Opinion: Laguna Beach – Ripe for Change?

By David Raber

The likely certification of Laguna Resident’s First “Beautiful Laguna Overlay Zoning District” ballot initiative has awakened an organized opposition from some developers. They claim that the ballot initiative will impede their redevelopment goals here. It is true that very large projects, around the size of the two new hotels being proposed for downtown, would have to win voter approval, and that some projects would have to be refined to meet reasonable size and quality standards, but it certainly does not preclude all development.
The Laguna Residents First Ballot Initiative just keeps the height limits and on-site parking requirements the same as what is in effect today, no change. Do residents want block-long redevelopments, like the Museum Hotel being proposed in North Laguna? If so, let the voters decide. If it’s a project that voters like they will approve it. The LRF Ballot Initiative allows voters to decide.

The well-financed resistance to this ballot initiative is coming from those whose career is removing structures and replacing them with something that can make more money because it is taller, denser, or creates side effects that others pay for. For example, winning incremental parking entitlements from the city leads to more congestion in the neighborhoods.

The LRF Ballot Initiative spotlights the impacts to residents of new, truly large, development projects so they can be thought through before they are unleashed. Smart business people can make money in almost any environment as long as the rules are clear and the process is fair and predictable. The LRF Ballot Initiative does this by making the development guidelines clearer and more predictable.

A major theme of the Beautiful Laguna Overlay Zoning District Ballot Initiative is the emphasis on “renew and reuse” rather than “remove and rebuild.” There is a good stock of buildings in Laguna Beach right now that have land-use entitlements that will carry forward.

Next time you pass through Downtown ask yourself “Why not renew and reuse the existing stock of buildings rather than remove and rebuild something new? This is a more environmentally friendly approach. While some developers may feel more comfortable about removing and rebuilding so they can add more stories and more density to increase the rent potential, we, the residents get to ask “Is this the best thing for the community?”
Each new commercial development that we add makes it harder to rent and reuse existing buildings. The LRF Ballot Initiative helps protect the existing business from larger competitors who will likely be located within new developments. To justify the “remove and rebuild” approach, developers remind us that there are a few empty storefronts and restaurants in Laguna. There are a few, but how could building even more new, taller, storefronts and restaurants be the solution to that problem? If we truly keep “renew and reuse” in the front of our minds then we will establish a climate here so that the existing stock of commercial buildings in town get the attention they need to thrive. That is also more in line with the reason that most of us were willing to pay a premium to live in Laguna.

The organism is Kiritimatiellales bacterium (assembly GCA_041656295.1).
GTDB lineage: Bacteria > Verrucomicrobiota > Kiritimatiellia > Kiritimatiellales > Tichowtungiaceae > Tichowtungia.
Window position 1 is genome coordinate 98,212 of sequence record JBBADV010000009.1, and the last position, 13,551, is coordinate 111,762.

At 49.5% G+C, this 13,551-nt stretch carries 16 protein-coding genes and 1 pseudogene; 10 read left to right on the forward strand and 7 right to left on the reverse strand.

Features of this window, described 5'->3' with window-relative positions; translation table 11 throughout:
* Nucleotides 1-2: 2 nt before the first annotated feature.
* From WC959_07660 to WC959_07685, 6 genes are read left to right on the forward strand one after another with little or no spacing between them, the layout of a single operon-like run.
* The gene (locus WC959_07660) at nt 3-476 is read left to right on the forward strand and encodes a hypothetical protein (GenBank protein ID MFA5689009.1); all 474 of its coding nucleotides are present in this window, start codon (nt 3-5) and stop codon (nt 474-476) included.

Take the example of the Hotel Laguna: Except for the recently reopened first-floor lounge and restaurant, the rooms have been vacant for just over three years now. Of course, it is not vacant because of the Ballot Initiative or even current city zoning. The Ballot Initiative is not even in effect yet and the hotel has entitlements that have been in place for decades now. It is vacant for reasons completely unrelated to the ballot initiative or current city zoning.

Problems for the hotel include funding interior remodel of the rooms. The more generous we are with allowing even more new hotels to be built in Laguna then the harder it becomes to justify what is needed to reopen the Hotel Laguna and to keep the renewal reinvestment in existing lodging in Laguna. The same thing applies to restaurant spaces that become available in Laguna from time to time. The more new restaurants we allow to be built, the harder it will be to justify renewing and reusing the existing restaurant spaces that may become vacant from time to time.

The possible cannibalization of Laguna’s existing commercial stock stands out in the report that City’s consultant recently did.  The consultant assumed that new, incremental redevelopment would cause a 25% reduction in growth to Laguna Beach’s General Fund “From competition to other businesses/existing commercial activity, also known as ‘cannibalization’.” This is from page 8 of the January 2022 Kosmont report to the City Council. Which of the existing local merchants, lodging operators, and restaurants will be impacted to the point of not being able to make it? Without the protections of the LRF Ballot Initiative, we will have more that is shiny and new and very likely a renewed call for even more “remove and rebuild.” By setting a reasonable standard for new commercial development, Laguna can evolve at a pace that retains the unique value of our city. Isn’t that what the vast majority of residents want?

David is a co-founder of Laguna Residents First PAC.

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